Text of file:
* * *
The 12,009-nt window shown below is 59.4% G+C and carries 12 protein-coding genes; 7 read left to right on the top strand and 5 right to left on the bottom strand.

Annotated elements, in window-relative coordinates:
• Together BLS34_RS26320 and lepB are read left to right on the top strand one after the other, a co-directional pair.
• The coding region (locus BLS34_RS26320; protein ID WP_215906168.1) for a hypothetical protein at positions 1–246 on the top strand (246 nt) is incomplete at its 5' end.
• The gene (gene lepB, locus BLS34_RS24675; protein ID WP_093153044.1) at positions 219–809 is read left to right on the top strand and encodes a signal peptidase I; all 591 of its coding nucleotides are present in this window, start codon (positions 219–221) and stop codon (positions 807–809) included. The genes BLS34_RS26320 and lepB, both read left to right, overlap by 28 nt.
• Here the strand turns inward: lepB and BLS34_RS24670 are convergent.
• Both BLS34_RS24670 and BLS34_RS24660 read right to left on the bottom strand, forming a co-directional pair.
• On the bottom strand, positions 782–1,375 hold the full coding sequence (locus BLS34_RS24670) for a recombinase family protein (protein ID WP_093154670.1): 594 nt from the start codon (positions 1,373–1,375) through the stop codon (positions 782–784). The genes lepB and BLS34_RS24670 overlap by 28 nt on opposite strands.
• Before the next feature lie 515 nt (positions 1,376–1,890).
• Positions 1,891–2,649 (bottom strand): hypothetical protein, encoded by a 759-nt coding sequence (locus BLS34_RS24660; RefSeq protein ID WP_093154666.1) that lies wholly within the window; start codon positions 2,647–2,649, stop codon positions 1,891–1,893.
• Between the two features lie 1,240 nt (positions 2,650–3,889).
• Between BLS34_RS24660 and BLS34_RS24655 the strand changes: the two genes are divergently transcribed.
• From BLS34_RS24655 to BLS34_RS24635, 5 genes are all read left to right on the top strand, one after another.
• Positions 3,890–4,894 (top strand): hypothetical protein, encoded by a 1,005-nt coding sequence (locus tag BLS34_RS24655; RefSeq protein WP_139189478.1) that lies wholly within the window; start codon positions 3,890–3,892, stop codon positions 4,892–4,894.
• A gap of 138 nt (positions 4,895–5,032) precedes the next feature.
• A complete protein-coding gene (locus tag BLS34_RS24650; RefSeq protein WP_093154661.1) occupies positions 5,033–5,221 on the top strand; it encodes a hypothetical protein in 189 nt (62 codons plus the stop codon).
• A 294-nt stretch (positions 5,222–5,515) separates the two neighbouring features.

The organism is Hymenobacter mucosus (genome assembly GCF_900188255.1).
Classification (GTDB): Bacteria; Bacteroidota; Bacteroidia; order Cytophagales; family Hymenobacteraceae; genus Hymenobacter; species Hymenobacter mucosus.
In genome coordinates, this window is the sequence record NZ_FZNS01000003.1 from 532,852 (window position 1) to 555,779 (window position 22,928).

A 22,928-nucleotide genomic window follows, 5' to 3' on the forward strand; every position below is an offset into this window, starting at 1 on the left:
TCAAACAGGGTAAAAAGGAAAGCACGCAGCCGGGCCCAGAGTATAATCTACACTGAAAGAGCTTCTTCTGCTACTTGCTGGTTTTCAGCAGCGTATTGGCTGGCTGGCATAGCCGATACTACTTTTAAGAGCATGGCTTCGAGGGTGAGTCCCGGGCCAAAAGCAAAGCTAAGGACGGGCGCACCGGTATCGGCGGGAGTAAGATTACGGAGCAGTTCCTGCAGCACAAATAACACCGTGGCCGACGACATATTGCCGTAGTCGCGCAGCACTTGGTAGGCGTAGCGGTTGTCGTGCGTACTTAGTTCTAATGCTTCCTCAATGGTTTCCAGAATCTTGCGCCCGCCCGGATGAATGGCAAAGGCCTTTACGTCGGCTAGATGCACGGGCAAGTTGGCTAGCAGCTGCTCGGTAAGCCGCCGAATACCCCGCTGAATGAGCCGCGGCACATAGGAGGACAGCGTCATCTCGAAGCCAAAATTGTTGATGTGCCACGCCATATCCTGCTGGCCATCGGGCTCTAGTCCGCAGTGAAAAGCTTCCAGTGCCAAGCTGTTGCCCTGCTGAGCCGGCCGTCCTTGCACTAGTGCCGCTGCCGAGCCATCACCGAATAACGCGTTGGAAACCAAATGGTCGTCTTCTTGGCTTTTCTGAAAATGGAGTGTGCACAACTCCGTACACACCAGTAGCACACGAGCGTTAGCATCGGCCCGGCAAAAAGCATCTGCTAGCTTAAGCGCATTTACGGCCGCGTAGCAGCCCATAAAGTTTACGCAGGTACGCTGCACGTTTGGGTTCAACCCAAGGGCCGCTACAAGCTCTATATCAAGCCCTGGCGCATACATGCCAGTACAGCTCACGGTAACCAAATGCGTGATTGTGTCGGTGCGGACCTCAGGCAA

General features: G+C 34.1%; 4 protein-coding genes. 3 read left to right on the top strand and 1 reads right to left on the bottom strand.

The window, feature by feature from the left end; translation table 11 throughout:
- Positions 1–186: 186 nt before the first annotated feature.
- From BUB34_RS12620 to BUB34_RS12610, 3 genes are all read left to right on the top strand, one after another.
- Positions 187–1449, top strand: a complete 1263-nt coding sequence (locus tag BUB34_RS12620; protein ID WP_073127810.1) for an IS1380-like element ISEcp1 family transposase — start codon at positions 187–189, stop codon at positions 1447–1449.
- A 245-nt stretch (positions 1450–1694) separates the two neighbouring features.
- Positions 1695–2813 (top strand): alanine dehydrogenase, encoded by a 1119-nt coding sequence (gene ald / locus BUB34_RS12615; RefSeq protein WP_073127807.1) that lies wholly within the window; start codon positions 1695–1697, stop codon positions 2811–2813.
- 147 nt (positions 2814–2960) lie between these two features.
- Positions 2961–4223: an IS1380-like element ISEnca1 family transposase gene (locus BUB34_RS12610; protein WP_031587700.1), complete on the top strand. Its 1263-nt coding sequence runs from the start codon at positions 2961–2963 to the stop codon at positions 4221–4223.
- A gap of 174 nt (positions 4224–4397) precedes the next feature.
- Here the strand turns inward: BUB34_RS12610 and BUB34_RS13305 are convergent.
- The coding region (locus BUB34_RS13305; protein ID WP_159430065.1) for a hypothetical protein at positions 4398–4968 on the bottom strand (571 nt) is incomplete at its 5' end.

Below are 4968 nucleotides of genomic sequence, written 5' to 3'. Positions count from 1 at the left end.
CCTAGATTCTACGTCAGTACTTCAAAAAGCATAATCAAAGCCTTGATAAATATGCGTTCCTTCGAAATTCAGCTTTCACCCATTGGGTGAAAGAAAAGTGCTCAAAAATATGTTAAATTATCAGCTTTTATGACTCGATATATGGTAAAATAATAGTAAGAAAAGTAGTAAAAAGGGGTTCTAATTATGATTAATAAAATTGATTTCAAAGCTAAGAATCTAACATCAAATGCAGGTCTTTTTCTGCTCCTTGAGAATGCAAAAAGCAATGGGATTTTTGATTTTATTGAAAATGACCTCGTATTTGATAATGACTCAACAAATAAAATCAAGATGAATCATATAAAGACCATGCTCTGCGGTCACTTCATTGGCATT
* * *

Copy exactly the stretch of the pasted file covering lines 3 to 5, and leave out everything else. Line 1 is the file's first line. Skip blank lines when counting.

• Together BLS34_RS26320 and lepB are read left to right on the top strand one after the other, a co-directional pair.
• The coding region (locus BLS34_RS26320; protein ID WP_215906168.1) for a hypothetical protein at positions 1–246 on the top strand (246 nt) is incomplete at its 5' end.
• The gene (gene lepB, locus BLS34_RS24675; protein ID WP_093153044.1) at positions 219–809 is read left to right on the top strand and encodes a signal peptidase I; all 591 of its coding nucleotides are present in this window, start codon (positions 219–221) and stop codon (positions 807–809) included. The genes BLS34_RS26320 and lepB, both read left to right, overlap by 28 nt.